January 27, 2009

Blugold Dining Composting Program

This January, Blugold Dining in partnership with Veolia Environmental Services, has become one of the first commercial facilities in Wisconsin to offer composting as an environmentally friendly, waste disposal alternative.

The composting program, which has been in development over the past several months, will conserve space in local landfills as well as reduce methane emissions by turning food and other waste materials into nutrient rich soil.

Compostable items include food scraps (no bones), Green Mountain coffee cups, lids and stir sticks, eco-friendly plates and napkins, and corn based soda cups, lids, straws, knives, forks and spoons. Other items such as soup and salad containers may be added to the list of compostable items as they become available.

Guests may dispose of food and several other compostable items in green composting containers located throughout Davies Center and Hilltop Recreation Center.


Anonymous said...

Is there a place where we can post general questions/comments? I may as well post in the most Earth-friendly message for my likewise Earth-friendly comment. Last Friday, I saw that there was a rice & beans dish. This dish had meat (beef/dead cow) in it even though the menu did not identify the animal product. Beings that I don't eat meat, I would appreciate it if left-over animal products were not mixed into foods that are not meant to contain meat.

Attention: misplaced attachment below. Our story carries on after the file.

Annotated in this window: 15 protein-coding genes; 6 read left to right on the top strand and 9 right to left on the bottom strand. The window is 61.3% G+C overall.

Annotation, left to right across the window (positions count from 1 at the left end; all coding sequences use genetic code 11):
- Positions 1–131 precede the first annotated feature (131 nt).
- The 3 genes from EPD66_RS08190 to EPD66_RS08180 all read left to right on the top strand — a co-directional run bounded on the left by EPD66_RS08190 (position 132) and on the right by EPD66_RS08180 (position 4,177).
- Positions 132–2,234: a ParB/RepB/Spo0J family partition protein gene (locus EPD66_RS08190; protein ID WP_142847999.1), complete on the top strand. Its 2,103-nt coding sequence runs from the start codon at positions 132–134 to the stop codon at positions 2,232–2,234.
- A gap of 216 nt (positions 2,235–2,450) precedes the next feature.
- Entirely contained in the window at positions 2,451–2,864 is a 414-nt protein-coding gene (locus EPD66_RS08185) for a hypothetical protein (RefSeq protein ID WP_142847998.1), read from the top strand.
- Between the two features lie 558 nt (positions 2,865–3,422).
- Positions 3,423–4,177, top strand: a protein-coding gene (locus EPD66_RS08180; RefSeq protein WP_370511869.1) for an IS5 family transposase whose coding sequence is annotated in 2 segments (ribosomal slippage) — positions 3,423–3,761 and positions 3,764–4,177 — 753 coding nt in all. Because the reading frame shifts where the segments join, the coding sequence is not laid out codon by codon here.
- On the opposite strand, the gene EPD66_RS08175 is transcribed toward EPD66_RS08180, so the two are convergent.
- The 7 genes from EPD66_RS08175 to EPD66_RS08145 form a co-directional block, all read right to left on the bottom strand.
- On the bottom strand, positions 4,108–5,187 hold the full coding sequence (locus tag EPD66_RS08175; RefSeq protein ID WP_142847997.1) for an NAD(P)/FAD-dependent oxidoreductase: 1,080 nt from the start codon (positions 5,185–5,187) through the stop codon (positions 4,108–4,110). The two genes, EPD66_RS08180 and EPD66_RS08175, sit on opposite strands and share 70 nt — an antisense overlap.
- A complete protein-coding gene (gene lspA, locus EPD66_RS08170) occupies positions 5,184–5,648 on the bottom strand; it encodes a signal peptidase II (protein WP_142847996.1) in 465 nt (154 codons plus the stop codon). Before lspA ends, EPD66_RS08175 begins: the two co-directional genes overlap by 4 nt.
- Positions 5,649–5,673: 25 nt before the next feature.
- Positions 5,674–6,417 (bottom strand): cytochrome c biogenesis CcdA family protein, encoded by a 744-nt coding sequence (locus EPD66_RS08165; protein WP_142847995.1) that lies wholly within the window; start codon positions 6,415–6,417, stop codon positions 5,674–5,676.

The more food mixed with meat, the less food I will choose to eat. If I discover a dish that I have taken contains meat, then I will not eat it, and it will be wasted. I think that dishes that do/do not contain meat or animal products should be clearly labeled in order for lines to run smoothly, and then vegetarians or vegans do not need to ask about or double check the content of the menu items. I think that little pictures Velcro-ed above the dishes on the glass panels would clarify this.

Also, I think that meat portions should be smaller. It saves you money, too, because I see a lot of uneaten meat portions being thrown away. Personally, we have cats at home who would love the left-over meat and never waste a nibble, but humans are wasteful and throw it away without regard to their influence on the environment in the form of death and methane. --Smaller meat portions. They can come back to get more.

Just being honest.

Christian Wise, GM - Blugold Dining said...

Thank you for your comments. I agree we have had mistakes that we have allowed to happen regarding vegetarian dishes. We are striving to correct those issues and make it that when we have a vegetarian dish it really is a vegetarian dish. I apologize for our errors - we will correct.